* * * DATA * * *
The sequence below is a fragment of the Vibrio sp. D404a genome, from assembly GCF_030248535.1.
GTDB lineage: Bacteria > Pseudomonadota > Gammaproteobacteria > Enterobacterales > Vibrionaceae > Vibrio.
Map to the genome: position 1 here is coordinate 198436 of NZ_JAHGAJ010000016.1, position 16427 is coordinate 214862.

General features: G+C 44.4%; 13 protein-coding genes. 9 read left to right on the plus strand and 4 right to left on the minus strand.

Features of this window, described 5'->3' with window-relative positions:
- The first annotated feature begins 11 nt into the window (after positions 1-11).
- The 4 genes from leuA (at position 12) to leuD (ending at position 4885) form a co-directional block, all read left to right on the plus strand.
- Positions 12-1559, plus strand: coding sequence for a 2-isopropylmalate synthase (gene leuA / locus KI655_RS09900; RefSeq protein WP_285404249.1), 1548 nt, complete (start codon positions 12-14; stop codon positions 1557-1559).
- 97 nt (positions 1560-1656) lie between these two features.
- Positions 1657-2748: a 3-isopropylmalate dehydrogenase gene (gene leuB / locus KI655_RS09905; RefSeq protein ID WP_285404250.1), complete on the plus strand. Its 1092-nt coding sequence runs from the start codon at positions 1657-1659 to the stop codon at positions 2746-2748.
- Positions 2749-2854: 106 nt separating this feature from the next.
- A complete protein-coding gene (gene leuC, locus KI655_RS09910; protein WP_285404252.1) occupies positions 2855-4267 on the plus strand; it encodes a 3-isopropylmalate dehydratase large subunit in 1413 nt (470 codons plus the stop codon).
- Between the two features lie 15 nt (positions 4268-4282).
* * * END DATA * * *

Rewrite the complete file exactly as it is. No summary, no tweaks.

The sequence below is a fragment of the Vibrio sp. D404a genome, from assembly GCF_030248535.1.
GTDB lineage: Bacteria > Pseudomonadota > Gammaproteobacteria > Enterobacterales > Vibrionaceae > Vibrio.
Map to the genome: position 1 here is coordinate 198436 of NZ_JAHGAJ010000016.1, position 16427 is coordinate 214862.

General features: G+C 44.4%; 13 protein-coding genes. 9 read left to right on the plus strand and 4 right to left on the minus strand.

Features of this window, described 5'->3' with window-relative positions:
- The first annotated feature begins 11 nt into the window (after positions 1-11).
- The 4 genes from leuA (at position 12) to leuD (ending at position 4885) form a co-directional block, all read left to right on the plus strand.
- Positions 12-1559, plus strand: coding sequence for a 2-isopropylmalate synthase (gene leuA / locus KI655_RS09900; RefSeq protein WP_285404249.1), 1548 nt, complete (start codon positions 12-14; stop codon positions 1557-1559).
- 97 nt (positions 1560-1656) lie between these two features.
- Positions 1657-2748: a 3-isopropylmalate dehydrogenase gene (gene leuB / locus KI655_RS09905; RefSeq protein ID WP_285404250.1), complete on the plus strand. Its 1092-nt coding sequence runs from the start codon at positions 1657-1659 to the stop codon at positions 2746-2748.
- Positions 2749-2854: 106 nt separating this feature from the next.
- A complete protein-coding gene (gene leuC, locus KI655_RS09910; protein WP_285404252.1) occupies positions 2855-4267 on the plus strand; it encodes a 3-isopropylmalate dehydratase large subunit in 1413 nt (470 codons plus the stop codon).
- Between the two features lie 15 nt (positions 4268-4282).